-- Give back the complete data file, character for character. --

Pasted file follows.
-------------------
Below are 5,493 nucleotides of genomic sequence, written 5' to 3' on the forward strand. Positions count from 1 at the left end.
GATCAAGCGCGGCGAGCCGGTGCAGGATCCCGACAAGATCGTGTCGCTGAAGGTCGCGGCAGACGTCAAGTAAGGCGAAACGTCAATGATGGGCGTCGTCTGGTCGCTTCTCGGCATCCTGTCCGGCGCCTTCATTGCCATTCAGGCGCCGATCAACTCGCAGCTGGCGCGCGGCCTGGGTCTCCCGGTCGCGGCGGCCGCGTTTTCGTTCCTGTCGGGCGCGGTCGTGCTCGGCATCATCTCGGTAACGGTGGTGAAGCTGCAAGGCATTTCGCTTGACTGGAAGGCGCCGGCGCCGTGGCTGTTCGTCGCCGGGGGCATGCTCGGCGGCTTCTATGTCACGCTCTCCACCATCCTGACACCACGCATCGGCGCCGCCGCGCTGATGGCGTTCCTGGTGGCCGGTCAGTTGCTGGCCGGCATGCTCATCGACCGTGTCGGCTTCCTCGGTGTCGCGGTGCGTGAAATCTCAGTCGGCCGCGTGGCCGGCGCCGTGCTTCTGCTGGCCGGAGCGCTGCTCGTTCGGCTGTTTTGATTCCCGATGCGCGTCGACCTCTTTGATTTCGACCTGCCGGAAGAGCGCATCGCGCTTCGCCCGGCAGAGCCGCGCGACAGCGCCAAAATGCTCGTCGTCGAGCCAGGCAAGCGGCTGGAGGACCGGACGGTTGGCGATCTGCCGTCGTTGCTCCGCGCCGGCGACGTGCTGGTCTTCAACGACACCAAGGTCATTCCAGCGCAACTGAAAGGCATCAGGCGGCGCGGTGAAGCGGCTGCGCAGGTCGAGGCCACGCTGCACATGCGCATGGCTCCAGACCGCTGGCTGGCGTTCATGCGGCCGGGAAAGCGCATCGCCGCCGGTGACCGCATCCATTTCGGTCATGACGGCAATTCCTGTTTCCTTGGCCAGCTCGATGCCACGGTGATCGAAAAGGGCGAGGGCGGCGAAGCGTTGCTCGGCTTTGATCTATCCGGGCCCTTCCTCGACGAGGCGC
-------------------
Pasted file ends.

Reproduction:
Below are 5,493 nucleotides of genomic sequence, written 5' to 3' on the forward strand. Positions count from 1 at the left end.
GATCAAGCGCGGCGAGCCGGTGCAGGATCCCGACAAGATCGTGTCGCTGAAGGTCGCGGCAGACGTCAAGTAAGGCGAAACGTCAATGATGGGCGTCGTCTGGTCGCTTCTCGGCATCCTGTCCGGCGCCTTCATTGCCATTCAGGCGCCGATCAACTCGCAGCTGGCGCGCGGCCTGGGTCTCCCGGTCGCGGCGGCCGCGTTTTCGTTCCTGTCGGGCGCGGTCGTGCTCGGCATCATCTCGGTAACGGTGGTGAAGCTGCAAGGCATTTCGCTTGACTGGAAGGCGCCGGCGCCGTGGCTGTTCGTCGCCGGGGGCATGCTCGGCGGCTTCTATGTCACGCTCTCCACCATCCTGACACCACGCATCGGCGCCGCCGCGCTGATGGCGTTCCTGGTGGCCGGTCAGTTGCTGGCCGGCATGCTCATCGACCGTGTCGGCTTCCTCGGTGTCGCGGTGCGTGAAATCTCAGTCGGCCGCGTGGCCGGCGCCGTGCTTCTGCTGGCCGGAGCGCTGCTCGTTCGGCTGTTTTGATTCCCGATGCGCGTCGACCTCTTTGATTTCGACCTGCCGGAAGAGCGCATCGCGCTTCGCCCGGCAGAGCCGCGCGACAGCGCCAAAATGCTCGTCGTCGAGCCAGGCAAGCGGCTGGAGGACCGGACGGTTGGCGATCTGCCGTCGTTGCTCCGCGCCGGCGACGTGCTGGTCTTCAACGACACCAAGGTCATTCCAGCGCAACTGAAAGGCATCAGGCGGCGCGGTGAAGCGGCTGCGCAGGTCGAGGCCACGCTGCACATGCGCATGGCTCCAGACCGCTGGCTGGCGTTCATGCGGCCGGGAAAGCGCATCGCCGCCGGTGACCGCATCCATTTCGGTCATGACGGCAATTCCTGTTTCCTTGGCCAGCTCGATGCCACGGTGATCGAAAAGGGCGAGGGCGGCGAAGCGTTGCTCGGCTTTGATCTATCCGGGCCCTTCCTCGACGAGGCGC